Objective: To describe child growth monitoring practices worldwide in preparation for the construction and application of a new international growth reference.
Study design: A questionnaire was sent to Ministries of Health in 202 countries requesting information on growth charts used in national programs, reference populations, classification systems, problems encountered, and actions taken against growth faltering. Countries also provided hard copies of charts in current use. This information was entered and analyzed in Microsoft Access.
Results: Responses were received from 178 (88%) countries, 154 of which included growth charts (n=806). Two thirds of the charts covered preschool age. All countries used weight-for-age, over half relying on this index alone. The reference most commonly used (68%) was the National Center for Health Statistics/World Health Organization population, with regional variations, where most European countries used local standards. Sixty-three percent of charts classified child growth on percentiles, whereas about one fifth used z scores. Problems reported were both conceptual (eg, interpreting growth trajectories) and practical (eg, lack of equipment).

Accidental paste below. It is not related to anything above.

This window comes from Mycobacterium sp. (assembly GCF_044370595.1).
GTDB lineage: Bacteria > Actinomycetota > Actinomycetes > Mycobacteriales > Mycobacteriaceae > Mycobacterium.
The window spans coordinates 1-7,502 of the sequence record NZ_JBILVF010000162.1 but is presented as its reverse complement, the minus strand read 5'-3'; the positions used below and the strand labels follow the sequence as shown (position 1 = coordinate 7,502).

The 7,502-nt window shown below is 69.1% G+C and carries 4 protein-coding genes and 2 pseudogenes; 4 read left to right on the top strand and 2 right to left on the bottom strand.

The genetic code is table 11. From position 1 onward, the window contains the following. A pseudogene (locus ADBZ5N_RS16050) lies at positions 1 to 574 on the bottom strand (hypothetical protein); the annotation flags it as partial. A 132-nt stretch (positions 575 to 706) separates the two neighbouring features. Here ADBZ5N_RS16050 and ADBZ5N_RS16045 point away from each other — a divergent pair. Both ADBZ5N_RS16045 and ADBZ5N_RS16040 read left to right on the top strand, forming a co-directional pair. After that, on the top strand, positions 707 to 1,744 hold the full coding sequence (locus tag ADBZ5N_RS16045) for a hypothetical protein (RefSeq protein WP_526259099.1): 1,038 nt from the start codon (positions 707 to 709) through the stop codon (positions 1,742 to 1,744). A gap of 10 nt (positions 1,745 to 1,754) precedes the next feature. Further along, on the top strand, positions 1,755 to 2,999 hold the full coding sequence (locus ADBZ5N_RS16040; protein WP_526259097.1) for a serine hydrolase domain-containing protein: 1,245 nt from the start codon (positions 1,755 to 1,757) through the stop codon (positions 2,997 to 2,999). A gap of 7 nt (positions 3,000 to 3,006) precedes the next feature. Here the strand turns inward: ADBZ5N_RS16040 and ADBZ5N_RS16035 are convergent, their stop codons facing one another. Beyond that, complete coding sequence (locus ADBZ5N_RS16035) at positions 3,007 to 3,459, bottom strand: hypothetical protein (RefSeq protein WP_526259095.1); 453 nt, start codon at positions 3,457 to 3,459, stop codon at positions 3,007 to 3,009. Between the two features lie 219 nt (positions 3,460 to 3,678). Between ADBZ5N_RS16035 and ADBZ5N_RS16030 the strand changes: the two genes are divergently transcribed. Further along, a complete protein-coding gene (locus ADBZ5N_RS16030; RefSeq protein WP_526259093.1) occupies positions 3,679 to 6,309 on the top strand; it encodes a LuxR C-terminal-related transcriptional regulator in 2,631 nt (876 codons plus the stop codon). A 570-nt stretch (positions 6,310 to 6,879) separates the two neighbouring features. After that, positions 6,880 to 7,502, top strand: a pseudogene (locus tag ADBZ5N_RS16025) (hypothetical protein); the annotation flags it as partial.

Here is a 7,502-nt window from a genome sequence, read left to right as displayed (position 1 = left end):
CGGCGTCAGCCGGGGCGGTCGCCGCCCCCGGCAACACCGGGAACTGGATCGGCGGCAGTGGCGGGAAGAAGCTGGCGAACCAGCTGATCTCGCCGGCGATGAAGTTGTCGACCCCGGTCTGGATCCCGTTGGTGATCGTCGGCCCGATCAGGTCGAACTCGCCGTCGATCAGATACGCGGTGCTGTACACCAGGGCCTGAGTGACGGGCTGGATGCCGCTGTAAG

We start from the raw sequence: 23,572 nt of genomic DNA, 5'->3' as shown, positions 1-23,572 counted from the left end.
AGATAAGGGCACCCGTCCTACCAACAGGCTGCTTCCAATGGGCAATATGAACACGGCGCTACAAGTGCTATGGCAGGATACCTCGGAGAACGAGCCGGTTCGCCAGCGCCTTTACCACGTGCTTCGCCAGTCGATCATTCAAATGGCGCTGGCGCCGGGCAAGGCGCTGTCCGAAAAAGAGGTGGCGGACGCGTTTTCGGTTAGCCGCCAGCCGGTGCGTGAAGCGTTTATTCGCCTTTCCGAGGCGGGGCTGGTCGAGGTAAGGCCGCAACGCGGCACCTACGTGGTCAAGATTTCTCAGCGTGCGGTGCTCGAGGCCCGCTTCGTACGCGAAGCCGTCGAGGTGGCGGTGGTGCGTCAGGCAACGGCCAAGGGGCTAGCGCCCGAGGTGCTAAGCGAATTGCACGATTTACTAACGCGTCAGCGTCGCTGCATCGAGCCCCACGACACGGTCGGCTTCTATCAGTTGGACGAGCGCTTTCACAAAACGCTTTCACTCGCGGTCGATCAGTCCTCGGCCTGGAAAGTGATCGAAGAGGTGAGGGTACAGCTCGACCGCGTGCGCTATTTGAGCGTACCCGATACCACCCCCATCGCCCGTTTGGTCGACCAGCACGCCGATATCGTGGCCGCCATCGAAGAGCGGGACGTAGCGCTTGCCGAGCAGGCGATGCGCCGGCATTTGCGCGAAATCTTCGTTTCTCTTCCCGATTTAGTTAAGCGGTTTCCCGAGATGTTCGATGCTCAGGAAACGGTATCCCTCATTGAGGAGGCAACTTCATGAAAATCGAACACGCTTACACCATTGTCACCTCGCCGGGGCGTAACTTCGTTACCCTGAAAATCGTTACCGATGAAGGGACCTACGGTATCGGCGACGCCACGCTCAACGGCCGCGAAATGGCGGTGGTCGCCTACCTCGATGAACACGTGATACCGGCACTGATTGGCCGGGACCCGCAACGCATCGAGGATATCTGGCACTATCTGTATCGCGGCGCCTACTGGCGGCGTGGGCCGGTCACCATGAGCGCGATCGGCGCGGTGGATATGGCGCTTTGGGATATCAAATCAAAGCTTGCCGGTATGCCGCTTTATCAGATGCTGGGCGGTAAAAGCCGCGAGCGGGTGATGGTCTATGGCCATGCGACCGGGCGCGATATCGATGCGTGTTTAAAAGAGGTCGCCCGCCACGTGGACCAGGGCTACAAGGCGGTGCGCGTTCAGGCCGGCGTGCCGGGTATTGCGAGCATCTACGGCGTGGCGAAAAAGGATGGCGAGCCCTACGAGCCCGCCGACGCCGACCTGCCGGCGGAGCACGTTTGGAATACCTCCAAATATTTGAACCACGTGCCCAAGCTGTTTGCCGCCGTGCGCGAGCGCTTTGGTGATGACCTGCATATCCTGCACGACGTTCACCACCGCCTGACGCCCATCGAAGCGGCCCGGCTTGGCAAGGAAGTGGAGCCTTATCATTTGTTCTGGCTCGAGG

Conclusions: The survey demonstrates that growth charts are used universally in pediatric care. The information gathered on current use and interpretation of growth charts provides important guidance for constructing and applying the new reference.